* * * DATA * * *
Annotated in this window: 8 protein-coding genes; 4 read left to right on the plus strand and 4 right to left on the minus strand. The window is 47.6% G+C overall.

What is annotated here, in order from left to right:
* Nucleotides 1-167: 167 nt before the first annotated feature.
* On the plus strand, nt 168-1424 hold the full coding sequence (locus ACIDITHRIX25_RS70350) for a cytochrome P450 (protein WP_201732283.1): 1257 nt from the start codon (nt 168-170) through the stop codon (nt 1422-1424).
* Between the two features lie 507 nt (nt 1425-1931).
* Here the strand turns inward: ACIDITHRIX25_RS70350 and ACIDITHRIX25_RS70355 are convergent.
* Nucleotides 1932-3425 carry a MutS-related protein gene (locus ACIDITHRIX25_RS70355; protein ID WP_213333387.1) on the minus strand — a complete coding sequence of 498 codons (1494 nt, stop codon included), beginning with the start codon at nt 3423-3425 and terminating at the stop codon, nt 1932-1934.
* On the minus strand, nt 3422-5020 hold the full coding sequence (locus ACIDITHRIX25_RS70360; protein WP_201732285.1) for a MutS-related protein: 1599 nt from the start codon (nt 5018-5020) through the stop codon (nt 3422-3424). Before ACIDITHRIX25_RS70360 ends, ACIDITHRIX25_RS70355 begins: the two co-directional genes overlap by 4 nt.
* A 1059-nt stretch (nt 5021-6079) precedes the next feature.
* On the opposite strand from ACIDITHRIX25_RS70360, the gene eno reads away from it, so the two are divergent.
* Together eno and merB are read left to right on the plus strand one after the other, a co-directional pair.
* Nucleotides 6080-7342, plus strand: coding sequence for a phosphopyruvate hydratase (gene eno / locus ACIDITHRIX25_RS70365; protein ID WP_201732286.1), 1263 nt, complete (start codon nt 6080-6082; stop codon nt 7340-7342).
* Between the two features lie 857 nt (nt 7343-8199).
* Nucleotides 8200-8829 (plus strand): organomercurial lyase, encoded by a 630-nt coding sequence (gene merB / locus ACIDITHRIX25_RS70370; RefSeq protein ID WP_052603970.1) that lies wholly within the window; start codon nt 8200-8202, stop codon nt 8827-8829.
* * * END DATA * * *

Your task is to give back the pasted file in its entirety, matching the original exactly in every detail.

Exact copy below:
Annotated in this window: 8 protein-coding genes; 4 read left to right on the plus strand and 4 right to left on the minus strand. The window is 47.6% G+C overall.

What is annotated here, in order from left to right:
* Nucleotides 1-167: 167 nt before the first annotated feature.
* On the plus strand, nt 168-1424 hold the full coding sequence (locus ACIDITHRIX25_RS70350) for a cytochrome P450 (protein WP_201732283.1): 1257 nt from the start codon (nt 168-170) through the stop codon (nt 1422-1424).
* Between the two features lie 507 nt (nt 1425-1931).
* Here the strand turns inward: ACIDITHRIX25_RS70350 and ACIDITHRIX25_RS70355 are convergent.
* Nucleotides 1932-3425 carry a MutS-related protein gene (locus ACIDITHRIX25_RS70355; protein ID WP_213333387.1) on the minus strand — a complete coding sequence of 498 codons (1494 nt, stop codon included), beginning with the start codon at nt 3423-3425 and terminating at the stop codon, nt 1932-1934.
* On the minus strand, nt 3422-5020 hold the full coding sequence (locus ACIDITHRIX25_RS70360; protein WP_201732285.1) for a MutS-related protein: 1599 nt from the start codon (nt 5018-5020) through the stop codon (nt 3422-3424). Before ACIDITHRIX25_RS70360 ends, ACIDITHRIX25_RS70355 begins: the two co-directional genes overlap by 4 nt.
* A 1059-nt stretch (nt 5021-6079) precedes the next feature.
* On the opposite strand from ACIDITHRIX25_RS70360, the gene eno reads away from it, so the two are divergent.
* Together eno and merB are read left to right on the plus strand one after the other, a co-directional pair.
* Nucleotides 6080-7342, plus strand: coding sequence for a phosphopyruvate hydratase (gene eno / locus ACIDITHRIX25_RS70365; protein ID WP_201732286.1), 1263 nt, complete (start codon nt 6080-6082; stop codon nt 7340-7342).
* Between the two features lie 857 nt (nt 7343-8199).
* Nucleotides 8200-8829 (plus strand): organomercurial lyase, encoded by a 630-nt coding sequence (gene merB / locus ACIDITHRIX25_RS70370; RefSeq protein ID WP_052603970.1) that lies wholly within the window; start codon nt 8200-8202, stop codon nt 8827-8829.